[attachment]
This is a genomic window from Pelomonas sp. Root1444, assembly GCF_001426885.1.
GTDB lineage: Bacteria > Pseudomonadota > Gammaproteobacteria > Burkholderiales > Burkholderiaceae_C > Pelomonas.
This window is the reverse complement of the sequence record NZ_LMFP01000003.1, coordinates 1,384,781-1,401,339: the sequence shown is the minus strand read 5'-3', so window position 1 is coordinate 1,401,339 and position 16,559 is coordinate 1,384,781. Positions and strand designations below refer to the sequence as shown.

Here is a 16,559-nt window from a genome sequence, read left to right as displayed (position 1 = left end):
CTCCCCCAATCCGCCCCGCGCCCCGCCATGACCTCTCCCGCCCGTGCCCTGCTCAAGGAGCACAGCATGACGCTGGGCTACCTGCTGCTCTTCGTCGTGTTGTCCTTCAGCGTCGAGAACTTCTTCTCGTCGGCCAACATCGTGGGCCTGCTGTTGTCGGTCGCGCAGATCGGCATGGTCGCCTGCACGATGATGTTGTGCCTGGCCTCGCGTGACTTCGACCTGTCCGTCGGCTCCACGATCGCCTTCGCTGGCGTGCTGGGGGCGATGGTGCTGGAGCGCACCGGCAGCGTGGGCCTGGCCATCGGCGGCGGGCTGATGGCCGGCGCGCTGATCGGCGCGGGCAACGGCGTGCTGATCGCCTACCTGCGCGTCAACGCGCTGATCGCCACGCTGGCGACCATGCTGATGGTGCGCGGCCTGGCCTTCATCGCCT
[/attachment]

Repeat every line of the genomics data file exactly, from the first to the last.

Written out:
This is a genomic window from Pelomonas sp. Root1444, assembly GCF_001426885.1.
GTDB lineage: Bacteria > Pseudomonadota > Gammaproteobacteria > Burkholderiales > Burkholderiaceae_C > Pelomonas.
This window is the reverse complement of the sequence record NZ_LMFP01000003.1, coordinates 1,384,781-1,401,339: the sequence shown is the minus strand read 5'-3', so window position 1 is coordinate 1,401,339 and position 16,559 is coordinate 1,384,781. Positions and strand designations below refer to the sequence as shown.

Here is a 16,559-nt window from a genome sequence, read left to right as displayed (position 1 = left end):
CTCCCCCAATCCGCCCCGCGCCCCGCCATGACCTCTCCCGCCCGTGCCCTGCTCAAGGAGCACAGCATGACGCTGGGCTACCTGCTGCTCTTCGTCGTGTTGTCCTTCAGCGTCGAGAACTTCTTCTCGTCGGCCAACATCGTGGGCCTGCTGTTGTCGGTCGCGCAGATCGGCATGGTCGCCTGCACGATGATGTTGTGCCTGGCCTCGCGTGACTTCGACCTGTCCGTCGGCTCCACGATCGCCTTCGCTGGCGTGCTGGGGGCGATGGTGCTGGAGCGCACCGGCAGCGTGGGCCTGGCCATCGGCGGCGGGCTGATGGCCGGCGCGCTGATCGGCGCGGGCAACGGCGTGCTGATCGCCTACCTGCGCGTCAACGCGCTGATCGCCACGCTGGCGACCATGCTGATGGTGCGCGGCCTGGCCTTCATCGCCT